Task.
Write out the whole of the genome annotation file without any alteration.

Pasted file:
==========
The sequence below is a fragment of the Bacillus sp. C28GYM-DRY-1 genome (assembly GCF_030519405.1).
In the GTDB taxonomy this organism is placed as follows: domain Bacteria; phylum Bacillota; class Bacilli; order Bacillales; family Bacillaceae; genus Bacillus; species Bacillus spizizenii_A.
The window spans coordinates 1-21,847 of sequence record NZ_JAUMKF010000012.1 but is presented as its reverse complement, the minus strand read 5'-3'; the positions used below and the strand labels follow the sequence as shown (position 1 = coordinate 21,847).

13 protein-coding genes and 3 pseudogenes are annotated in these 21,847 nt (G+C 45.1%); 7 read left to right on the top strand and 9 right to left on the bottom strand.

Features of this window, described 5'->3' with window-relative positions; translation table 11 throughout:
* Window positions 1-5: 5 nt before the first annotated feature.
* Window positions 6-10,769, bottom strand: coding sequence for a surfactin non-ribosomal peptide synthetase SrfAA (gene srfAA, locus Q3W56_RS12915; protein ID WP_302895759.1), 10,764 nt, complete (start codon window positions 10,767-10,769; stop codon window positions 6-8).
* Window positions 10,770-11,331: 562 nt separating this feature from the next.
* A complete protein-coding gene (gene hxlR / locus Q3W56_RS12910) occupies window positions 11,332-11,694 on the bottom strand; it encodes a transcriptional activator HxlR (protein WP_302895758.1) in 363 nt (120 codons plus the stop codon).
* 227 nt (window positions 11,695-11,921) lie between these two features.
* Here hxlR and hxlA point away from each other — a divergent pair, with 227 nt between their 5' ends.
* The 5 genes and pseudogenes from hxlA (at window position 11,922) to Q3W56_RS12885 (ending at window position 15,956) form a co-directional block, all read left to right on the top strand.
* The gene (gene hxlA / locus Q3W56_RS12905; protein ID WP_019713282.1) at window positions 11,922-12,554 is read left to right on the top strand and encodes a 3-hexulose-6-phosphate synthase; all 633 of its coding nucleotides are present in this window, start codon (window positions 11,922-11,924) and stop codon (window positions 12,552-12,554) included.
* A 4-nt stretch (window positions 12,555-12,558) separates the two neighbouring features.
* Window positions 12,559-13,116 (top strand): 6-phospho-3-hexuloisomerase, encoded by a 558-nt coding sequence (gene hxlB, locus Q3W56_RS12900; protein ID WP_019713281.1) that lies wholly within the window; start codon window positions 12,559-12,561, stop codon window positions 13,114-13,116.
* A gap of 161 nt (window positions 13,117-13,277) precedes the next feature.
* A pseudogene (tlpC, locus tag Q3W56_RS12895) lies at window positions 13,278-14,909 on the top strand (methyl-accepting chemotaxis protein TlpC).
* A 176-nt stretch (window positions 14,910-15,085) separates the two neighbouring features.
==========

The sequence below is a fragment of the Bacillus sp. C28GYM-DRY-1 genome (assembly GCF_030519405.1).
In the GTDB taxonomy this organism is placed as follows: domain Bacteria; phylum Bacillota; class Bacilli; order Bacillales; family Bacillaceae; genus Bacillus; species Bacillus spizizenii_A.
The window spans coordinates 1-21,847 of sequence record NZ_JAUMKF010000012.1 but is presented as its reverse complement, the minus strand read 5'-3'; the positions used below and the strand labels follow the sequence as shown (position 1 = coordinate 21,847).

13 protein-coding genes and 3 pseudogenes are annotated in these 21,847 nt (G+C 45.1%); 7 read left to right on the top strand and 9 right to left on the bottom strand.

Features of this window, described 5'->3' with window-relative positions; translation table 11 throughout:
* Window positions 1-5: 5 nt before the first annotated feature.
* Window positions 6-10,769, bottom strand: coding sequence for a surfactin non-ribosomal peptide synthetase SrfAA (gene srfAA, locus Q3W56_RS12915; protein ID WP_302895759.1), 10,764 nt, complete (start codon window positions 10,767-10,769; stop codon window positions 6-8).
* Window positions 10,770-11,331: 562 nt separating this feature from the next.
* A complete protein-coding gene (gene hxlR / locus Q3W56_RS12910) occupies window positions 11,332-11,694 on the bottom strand; it encodes a transcriptional activator HxlR (protein WP_302895758.1) in 363 nt (120 codons plus the stop codon).
* 227 nt (window positions 11,695-11,921) lie between these two features.
* Here hxlR and hxlA point away from each other — a divergent pair, with 227 nt between their 5' ends.
* The 5 genes and pseudogenes from hxlA (at window position 11,922) to Q3W56_RS12885 (ending at window position 15,956) form a co-directional block, all read left to right on the top strand.
* The gene (gene hxlA / locus Q3W56_RS12905; protein ID WP_019713282.1) at window positions 11,922-12,554 is read left to right on the top strand and encodes a 3-hexulose-6-phosphate synthase; all 633 of its coding nucleotides are present in this window, start codon (window positions 11,922-11,924) and stop codon (window positions 12,552-12,554) included.
* A 4-nt stretch (window positions 12,555-12,558) separates the two neighbouring features.
* Window positions 12,559-13,116 (top strand): 6-phospho-3-hexuloisomerase, encoded by a 558-nt coding sequence (gene hxlB, locus Q3W56_RS12900; protein ID WP_019713281.1) that lies wholly within the window; start codon window positions 12,559-12,561, stop codon window positions 13,114-13,116.
* A gap of 161 nt (window positions 13,117-13,277) precedes the next feature.
* A pseudogene (tlpC, locus tag Q3W56_RS12895) lies at window positions 13,278-14,909 on the top strand (methyl-accepting chemotaxis protein TlpC).
* A 176-nt stretch (window positions 14,910-15,085) separates the two neighbouring features.